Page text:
Sunday, June 24th: Today is a day to reflect on our past. It’s LOG CABIN DAY! (At least it is in Michigan; but, I plan to celebrate in Texas too.) The Log Cabin Society founded Log Cabin Day, a statewide holiday, to raise awareness about the preservation of log cabins in Michigan.

I’m partial to log cabins myself. (and old, falling-down barns). They’re remnants of our history; memories of days long past, where early settlers braved the unknown, and often deadly, tribulations of an unfriendly frontier. A cemetery in Texas has a restored log cabin on it, that the early founders of the settlement used for new families coming in, and a church and a school when needed. I love to go sit in it. A friend here in Texas owns the old family log cabin. It’s been added to and covered up … until she updated the home and uncovered some of the log cabin structure that had been hidden. Ahhhh, if only those logs could speak!

Just think … days with no cell phones interrupting our every single moment. No rude cell phone conversations every single place you go. No internet, consuming our time by the hours. No smog producing cars, no time clocks, no ….. oh wait. No cars period, smog producing or not. Covered wagons covered 8-12 miles a day, depending on the terrain. I’m that far from work. I don’t want to spend a whole day traveling to a job. And those pesky, annoying cell phones are pretty handy. I just had a Skype visit with three best friends from many, many moons ago (not going to share how MANY moons!) And air conditioning; oh my, I couldn’t live here in Texas without air conditioning. Maybe I’ll keep our modern conveniences after all. I’ll just enjoy celebrating log cabins and reminisce about the past.

(Photos: Exterior is a log cabin we passed on the way to War Eagle Mill, Rogers, Ark. Interior is a log cabin at Log Cabin Village, Fort Worth TX.)

For more info on Log Cabin Day, or the Log Cabin Society, go check here: http://www.qtm.net/logcabincrafts/brochure2012.htm

Log Cabin Village

DFW Wayfarer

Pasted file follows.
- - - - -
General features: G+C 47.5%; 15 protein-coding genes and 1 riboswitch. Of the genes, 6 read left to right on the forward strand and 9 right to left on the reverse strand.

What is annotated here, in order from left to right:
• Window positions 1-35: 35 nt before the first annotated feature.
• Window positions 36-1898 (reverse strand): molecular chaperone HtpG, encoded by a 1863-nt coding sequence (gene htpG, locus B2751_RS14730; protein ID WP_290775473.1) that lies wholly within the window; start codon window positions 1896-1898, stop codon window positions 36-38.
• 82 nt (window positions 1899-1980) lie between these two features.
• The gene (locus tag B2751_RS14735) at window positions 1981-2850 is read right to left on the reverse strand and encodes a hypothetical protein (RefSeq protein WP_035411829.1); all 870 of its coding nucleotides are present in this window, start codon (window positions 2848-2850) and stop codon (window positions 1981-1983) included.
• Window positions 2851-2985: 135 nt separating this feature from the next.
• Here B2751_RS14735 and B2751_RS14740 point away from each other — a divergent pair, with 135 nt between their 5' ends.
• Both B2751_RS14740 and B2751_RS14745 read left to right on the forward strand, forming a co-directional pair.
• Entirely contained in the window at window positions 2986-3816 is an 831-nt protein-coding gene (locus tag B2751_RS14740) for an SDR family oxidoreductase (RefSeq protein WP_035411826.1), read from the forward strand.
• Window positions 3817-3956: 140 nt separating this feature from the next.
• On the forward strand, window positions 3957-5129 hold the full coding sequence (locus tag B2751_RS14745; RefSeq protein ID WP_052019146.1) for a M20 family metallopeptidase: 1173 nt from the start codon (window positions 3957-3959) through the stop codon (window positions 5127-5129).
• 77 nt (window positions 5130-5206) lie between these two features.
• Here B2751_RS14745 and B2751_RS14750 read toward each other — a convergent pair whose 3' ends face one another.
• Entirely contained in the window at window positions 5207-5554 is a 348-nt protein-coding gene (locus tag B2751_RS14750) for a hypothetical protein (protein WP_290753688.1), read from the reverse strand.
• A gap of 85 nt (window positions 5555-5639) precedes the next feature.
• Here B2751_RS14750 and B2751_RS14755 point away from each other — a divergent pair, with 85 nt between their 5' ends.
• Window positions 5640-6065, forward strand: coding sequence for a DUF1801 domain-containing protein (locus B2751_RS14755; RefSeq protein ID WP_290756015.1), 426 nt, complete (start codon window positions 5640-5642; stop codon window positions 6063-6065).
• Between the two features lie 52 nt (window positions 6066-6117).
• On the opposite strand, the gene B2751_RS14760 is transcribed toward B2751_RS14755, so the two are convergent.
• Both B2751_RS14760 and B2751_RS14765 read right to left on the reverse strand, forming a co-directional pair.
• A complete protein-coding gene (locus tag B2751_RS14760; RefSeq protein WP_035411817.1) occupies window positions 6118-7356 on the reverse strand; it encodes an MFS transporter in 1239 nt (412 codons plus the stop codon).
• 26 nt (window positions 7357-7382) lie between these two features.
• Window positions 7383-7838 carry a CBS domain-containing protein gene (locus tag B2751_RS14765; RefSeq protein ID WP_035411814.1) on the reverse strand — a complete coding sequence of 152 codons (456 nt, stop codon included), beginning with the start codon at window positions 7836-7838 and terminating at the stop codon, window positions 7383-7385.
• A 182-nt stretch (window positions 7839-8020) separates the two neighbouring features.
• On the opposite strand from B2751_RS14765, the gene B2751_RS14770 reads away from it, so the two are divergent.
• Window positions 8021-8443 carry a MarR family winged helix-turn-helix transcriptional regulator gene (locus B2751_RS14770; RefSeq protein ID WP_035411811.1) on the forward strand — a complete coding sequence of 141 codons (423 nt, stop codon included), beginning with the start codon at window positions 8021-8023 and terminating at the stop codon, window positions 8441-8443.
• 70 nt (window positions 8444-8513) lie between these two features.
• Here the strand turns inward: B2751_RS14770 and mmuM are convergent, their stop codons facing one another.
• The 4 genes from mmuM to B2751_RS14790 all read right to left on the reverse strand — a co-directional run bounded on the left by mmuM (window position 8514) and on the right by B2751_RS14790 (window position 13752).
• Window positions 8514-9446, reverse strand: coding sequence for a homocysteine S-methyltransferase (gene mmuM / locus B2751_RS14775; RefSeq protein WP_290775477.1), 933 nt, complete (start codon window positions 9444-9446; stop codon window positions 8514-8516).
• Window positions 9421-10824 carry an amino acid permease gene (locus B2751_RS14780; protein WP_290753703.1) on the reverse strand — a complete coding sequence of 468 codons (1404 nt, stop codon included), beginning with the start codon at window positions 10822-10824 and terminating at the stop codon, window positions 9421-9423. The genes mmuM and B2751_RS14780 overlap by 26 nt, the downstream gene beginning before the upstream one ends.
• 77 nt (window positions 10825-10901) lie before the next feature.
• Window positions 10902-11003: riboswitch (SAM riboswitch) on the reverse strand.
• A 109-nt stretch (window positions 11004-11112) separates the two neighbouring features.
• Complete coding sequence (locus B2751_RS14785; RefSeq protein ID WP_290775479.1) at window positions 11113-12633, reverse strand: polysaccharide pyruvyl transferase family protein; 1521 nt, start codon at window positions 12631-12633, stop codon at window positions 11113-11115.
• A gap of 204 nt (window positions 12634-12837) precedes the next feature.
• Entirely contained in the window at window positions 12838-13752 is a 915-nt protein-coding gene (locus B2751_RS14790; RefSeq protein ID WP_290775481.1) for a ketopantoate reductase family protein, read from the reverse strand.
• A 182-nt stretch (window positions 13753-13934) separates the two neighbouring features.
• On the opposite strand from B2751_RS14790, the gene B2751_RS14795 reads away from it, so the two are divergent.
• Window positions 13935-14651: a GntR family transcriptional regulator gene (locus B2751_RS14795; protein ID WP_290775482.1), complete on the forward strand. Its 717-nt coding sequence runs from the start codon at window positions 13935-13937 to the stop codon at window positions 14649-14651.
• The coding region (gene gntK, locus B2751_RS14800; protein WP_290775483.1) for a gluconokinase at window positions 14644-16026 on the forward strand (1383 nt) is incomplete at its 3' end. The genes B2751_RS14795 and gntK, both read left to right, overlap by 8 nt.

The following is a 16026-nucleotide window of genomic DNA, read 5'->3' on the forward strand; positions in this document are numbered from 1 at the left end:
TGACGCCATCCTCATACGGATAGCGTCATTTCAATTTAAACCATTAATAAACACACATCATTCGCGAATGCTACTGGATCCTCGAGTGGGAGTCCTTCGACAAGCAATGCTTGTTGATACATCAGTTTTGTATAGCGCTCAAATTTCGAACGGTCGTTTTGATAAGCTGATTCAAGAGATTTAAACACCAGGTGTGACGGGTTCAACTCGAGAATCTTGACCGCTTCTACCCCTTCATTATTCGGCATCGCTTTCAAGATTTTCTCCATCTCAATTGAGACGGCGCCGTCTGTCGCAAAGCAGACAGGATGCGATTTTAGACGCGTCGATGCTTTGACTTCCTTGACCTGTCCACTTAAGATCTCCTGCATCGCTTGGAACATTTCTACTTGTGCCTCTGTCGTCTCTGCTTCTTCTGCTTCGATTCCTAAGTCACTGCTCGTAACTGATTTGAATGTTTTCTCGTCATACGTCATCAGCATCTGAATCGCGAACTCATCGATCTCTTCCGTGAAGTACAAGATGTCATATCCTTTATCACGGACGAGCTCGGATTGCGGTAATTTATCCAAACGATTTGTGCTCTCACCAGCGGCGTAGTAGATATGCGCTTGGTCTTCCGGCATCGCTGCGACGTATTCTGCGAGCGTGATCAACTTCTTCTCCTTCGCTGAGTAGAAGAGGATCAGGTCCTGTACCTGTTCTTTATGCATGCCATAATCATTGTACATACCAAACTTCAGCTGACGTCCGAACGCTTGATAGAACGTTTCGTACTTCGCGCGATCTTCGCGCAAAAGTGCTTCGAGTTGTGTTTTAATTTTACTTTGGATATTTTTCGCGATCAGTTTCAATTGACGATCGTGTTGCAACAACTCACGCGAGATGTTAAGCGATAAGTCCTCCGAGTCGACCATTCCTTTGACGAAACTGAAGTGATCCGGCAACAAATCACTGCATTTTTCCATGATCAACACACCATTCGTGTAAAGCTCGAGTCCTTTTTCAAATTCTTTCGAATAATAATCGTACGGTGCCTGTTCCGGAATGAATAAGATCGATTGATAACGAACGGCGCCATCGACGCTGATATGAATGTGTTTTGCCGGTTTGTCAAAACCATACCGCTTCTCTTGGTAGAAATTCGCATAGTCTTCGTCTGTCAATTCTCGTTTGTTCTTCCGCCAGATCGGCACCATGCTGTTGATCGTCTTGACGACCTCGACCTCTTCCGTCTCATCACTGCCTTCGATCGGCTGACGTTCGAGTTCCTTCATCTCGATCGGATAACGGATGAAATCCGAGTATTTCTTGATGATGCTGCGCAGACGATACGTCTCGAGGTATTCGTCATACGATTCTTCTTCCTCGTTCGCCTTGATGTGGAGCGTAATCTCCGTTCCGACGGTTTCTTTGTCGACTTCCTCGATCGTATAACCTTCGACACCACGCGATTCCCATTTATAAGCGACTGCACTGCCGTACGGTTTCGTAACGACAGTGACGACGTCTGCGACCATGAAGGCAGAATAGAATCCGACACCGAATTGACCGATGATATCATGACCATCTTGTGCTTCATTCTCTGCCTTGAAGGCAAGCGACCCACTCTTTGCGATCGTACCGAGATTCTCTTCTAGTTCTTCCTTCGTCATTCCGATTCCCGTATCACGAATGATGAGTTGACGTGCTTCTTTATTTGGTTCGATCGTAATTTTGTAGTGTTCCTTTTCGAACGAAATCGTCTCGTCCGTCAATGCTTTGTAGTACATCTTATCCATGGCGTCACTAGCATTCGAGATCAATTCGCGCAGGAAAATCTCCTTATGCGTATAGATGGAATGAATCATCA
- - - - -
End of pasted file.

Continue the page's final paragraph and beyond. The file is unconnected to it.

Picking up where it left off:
Daytrips exploring North Texas’ diverse, rich heritage and culture.

Log Cabin Village 

2100 Log Cabin Village Lane
Fort Worth, Texas 76109

(817) 392-5881

Village Hours

Tuesday – Friday: 9 am – 4 pm

Saturday & Sunday: 1 pm – 5 pm

Closed Mondays

$3.00 for ages 4-17 and 65 & over
$3.50 for ages 18 & over
Ages 3 & under, free


Greater Fort Worth Herb Society


What’s a good recipe for creating history?  Find seven different families from four different North Texas counties.  Obtain a log cabin structure from each of the seven families.  Move them together onto a small plot of land.  Restore the cabins.  Donate to the City of Fort Worth.  Serves: an entire community with our rich North Texas frontier history.

Seven different log cabin structures, ranging from ca 1848-1860, create the focal point of Log Cabin Village.  Original milling equipment from the Smith family of Moline Texas adds an operational water-powered gristmill to the collection.  A one room school house from the City of Worth, built in 1872, augments the village.  A smokehouse from Azle was the latest addition.  The Greater Fort Worth Herb Society maintains a period herb garden consisting of herbs, either native or that the settlers would have brought with them.

Knowledgeable staff and volunteers dress in authentic apparel from the 1840’s – 1890’s.  They depict the lifestyle of 19th century North Texas.  Each log structure is themed to represent different aspects of this early pioneer life. 

Admission to Log Cabin Village is a bargain in today’s tough economic times.  Admission is $3.50 for adults, $3.00 for children aged 4-17 and free for children 3 and under.  And, it’s close and the trip is good on gas!  Plan to spend some time in the gift shop and museum, housed in the Foster Cabin, a rare surviving Texas plantation home.  The period toys, games and gifts are tempting.  For just a few dollars, I couldn’t resist a few of the small period cookbooks and cornmeal that was available. Group tours and Family Programs are also available.  Check their web page for more information.

Over a hundred years ago these seven 19th century families were building new lives, battling a fierce western frontier and struggling to survive.  Little did they know that their future paths would cross and their heritage would continue as Log Cabin Village.

September 2021

Past blogs